Choroidal thickness has been found to be a good indicator of the development and severity of lacquer cracks in patients with high myopia.8 In addition, macular choroidal thickness has been suggested to be a better predictor of BCVA than axial length or refractive error in patients with dry-type myopic maculopathy.8 The changes in the choroidal thickness also help determine the pathologic processes of various retinal diseases, such as central serious chorioretinopathy,18- 20 uveal effusion syndrome,21 Vogt-Koyanagi-Harada disease,22,23 and age-related macular degeneration.24,25Although an indocyanine green angiogram could be used as a choroidal vasculature study, it is an invasive study for these patients.26,27 Spectral-domain optical coherence tomography enables us to study the choroid noninvasively. At this point, the determination of choroidal thickness remains a time-consuming manual process because commercially available SD-OCT equipment cannot perform this task automatically. Therefore, some variation might exist in each measurement. To exclude the possible bias associated with the measurements, the choroidal thickness was measured by 2 masked observers and the results were averaged.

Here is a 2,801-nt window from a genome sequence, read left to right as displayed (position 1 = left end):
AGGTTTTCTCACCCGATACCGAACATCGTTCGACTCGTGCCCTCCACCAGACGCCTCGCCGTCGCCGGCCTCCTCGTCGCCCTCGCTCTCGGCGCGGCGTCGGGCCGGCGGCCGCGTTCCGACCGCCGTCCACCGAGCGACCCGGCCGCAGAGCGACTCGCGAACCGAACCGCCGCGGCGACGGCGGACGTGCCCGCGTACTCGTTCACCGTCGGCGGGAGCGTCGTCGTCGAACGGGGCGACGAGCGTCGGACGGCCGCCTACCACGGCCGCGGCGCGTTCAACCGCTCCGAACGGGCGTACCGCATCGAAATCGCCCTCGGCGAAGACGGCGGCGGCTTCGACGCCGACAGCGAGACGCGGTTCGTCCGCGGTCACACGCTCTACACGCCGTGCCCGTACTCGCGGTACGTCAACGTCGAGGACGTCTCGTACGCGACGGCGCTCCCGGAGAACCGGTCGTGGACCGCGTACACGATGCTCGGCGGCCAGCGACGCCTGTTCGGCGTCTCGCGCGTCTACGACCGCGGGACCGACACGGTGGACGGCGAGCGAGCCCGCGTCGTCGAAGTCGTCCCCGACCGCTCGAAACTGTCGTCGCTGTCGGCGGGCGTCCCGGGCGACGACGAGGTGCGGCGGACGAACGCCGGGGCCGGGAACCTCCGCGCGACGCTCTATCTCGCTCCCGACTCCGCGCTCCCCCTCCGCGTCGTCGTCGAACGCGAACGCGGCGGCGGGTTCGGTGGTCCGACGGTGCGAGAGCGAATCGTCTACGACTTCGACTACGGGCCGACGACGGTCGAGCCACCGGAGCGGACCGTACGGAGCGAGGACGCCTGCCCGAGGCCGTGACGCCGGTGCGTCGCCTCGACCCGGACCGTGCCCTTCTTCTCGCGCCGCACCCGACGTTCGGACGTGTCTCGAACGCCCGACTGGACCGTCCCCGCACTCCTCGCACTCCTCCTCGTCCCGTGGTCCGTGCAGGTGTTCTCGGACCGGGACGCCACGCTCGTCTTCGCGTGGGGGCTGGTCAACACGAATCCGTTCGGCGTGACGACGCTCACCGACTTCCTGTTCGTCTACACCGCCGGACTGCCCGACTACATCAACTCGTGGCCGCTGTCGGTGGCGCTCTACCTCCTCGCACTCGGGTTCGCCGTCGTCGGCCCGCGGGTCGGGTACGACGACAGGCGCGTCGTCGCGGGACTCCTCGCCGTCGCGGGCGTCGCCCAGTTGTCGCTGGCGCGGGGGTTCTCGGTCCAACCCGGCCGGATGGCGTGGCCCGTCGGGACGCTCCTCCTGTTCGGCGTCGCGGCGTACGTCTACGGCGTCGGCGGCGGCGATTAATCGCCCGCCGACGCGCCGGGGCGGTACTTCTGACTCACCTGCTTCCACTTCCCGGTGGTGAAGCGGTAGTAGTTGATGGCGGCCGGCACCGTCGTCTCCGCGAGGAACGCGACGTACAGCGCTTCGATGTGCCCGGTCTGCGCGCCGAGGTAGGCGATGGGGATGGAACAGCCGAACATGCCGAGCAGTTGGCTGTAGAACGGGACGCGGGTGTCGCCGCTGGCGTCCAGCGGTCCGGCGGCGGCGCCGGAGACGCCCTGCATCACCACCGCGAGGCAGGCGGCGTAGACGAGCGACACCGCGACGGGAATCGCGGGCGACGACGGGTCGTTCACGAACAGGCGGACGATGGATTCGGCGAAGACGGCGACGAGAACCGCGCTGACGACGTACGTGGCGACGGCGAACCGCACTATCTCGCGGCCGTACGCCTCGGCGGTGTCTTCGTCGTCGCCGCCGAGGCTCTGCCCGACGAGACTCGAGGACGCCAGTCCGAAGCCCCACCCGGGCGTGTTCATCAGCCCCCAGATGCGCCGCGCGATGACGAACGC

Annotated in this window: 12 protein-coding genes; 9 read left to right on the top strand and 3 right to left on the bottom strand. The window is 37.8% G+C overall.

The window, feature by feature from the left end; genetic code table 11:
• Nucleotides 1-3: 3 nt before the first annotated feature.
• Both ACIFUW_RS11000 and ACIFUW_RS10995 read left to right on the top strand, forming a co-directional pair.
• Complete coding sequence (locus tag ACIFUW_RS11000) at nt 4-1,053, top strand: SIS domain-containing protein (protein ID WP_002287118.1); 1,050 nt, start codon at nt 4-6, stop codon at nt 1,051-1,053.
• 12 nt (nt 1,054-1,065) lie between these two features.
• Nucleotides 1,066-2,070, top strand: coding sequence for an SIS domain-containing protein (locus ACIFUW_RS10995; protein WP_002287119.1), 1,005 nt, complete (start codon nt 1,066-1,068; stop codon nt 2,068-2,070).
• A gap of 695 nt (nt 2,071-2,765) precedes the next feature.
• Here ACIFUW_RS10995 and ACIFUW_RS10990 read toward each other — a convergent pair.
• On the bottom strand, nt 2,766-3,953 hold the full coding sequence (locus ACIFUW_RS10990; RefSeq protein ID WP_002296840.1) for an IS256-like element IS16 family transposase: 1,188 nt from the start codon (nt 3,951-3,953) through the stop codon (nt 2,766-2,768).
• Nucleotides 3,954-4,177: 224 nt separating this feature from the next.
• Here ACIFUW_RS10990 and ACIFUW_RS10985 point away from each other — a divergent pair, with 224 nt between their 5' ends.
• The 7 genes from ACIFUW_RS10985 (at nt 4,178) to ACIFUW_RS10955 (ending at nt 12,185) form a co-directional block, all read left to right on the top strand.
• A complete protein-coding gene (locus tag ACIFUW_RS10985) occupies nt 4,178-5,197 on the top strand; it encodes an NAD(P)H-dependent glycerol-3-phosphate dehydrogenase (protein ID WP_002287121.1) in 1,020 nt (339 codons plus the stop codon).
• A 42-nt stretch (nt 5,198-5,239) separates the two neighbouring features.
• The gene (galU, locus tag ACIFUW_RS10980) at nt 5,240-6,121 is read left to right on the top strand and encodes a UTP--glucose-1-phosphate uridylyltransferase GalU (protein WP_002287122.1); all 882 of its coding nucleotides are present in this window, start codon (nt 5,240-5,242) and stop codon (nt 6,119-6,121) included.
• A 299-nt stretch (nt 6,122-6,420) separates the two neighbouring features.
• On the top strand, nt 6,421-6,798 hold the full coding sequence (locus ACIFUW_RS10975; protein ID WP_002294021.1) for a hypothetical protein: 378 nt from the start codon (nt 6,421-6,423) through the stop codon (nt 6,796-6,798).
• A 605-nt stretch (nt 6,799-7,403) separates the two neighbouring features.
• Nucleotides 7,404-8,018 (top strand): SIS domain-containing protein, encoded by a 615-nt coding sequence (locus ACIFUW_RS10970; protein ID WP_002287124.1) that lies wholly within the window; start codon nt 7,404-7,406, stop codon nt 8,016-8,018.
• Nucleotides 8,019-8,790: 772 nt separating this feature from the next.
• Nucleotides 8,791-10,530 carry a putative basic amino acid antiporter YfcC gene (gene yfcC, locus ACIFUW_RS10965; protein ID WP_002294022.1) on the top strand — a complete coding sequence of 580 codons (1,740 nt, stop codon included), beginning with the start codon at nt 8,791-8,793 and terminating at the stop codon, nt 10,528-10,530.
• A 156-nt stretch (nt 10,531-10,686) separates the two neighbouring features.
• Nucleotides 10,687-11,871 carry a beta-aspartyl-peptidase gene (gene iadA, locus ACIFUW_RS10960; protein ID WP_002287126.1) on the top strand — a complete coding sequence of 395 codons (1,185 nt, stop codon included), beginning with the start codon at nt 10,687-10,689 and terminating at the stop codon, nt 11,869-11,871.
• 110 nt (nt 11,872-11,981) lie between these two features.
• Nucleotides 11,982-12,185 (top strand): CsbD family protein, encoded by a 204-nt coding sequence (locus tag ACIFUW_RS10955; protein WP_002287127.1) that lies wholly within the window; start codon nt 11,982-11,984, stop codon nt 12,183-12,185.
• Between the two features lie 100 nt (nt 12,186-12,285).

Choroidal thickness is known to be inversely associated with axial length, spherical power, and age.28- 30 Therefore, in this study, choroidal thickness was adjusted for axial length, spherical power, and the age of the patients to avoid the contributing effect of these factors. However, age was not found to be closely related to choroidal thickness in the current study because all of our patients were in a similar age range. In our study, we measured both macular and subfoveal choroidal thickness. The macular choroidal thickness, which was an averaged value from 14 choroidal thickness readings made at 1000-µm intervals from the fovea to a distance of 3 mm in the nasal, temporal, superior, and inferior directions, might better represent the generalized choroidal thickness in the macula area because of the regional variation in the choroidal thickness.29,31,32Subfoveal choroidal thickness, on the other hand, measures only the subfoveal choroidal thickness. These 2 values show a statistically significant correlation and yield similar results in our study. Therefore, if the measurement of macular choroidal thickness is not easy to obtain, subfoveal choroidal thickness, which is easier to perform, could be used. In addition, recent studies suggest choroidal thickness measurements obtained with different SD-OCTs were highly correlated and could be used interchangeably.33- 35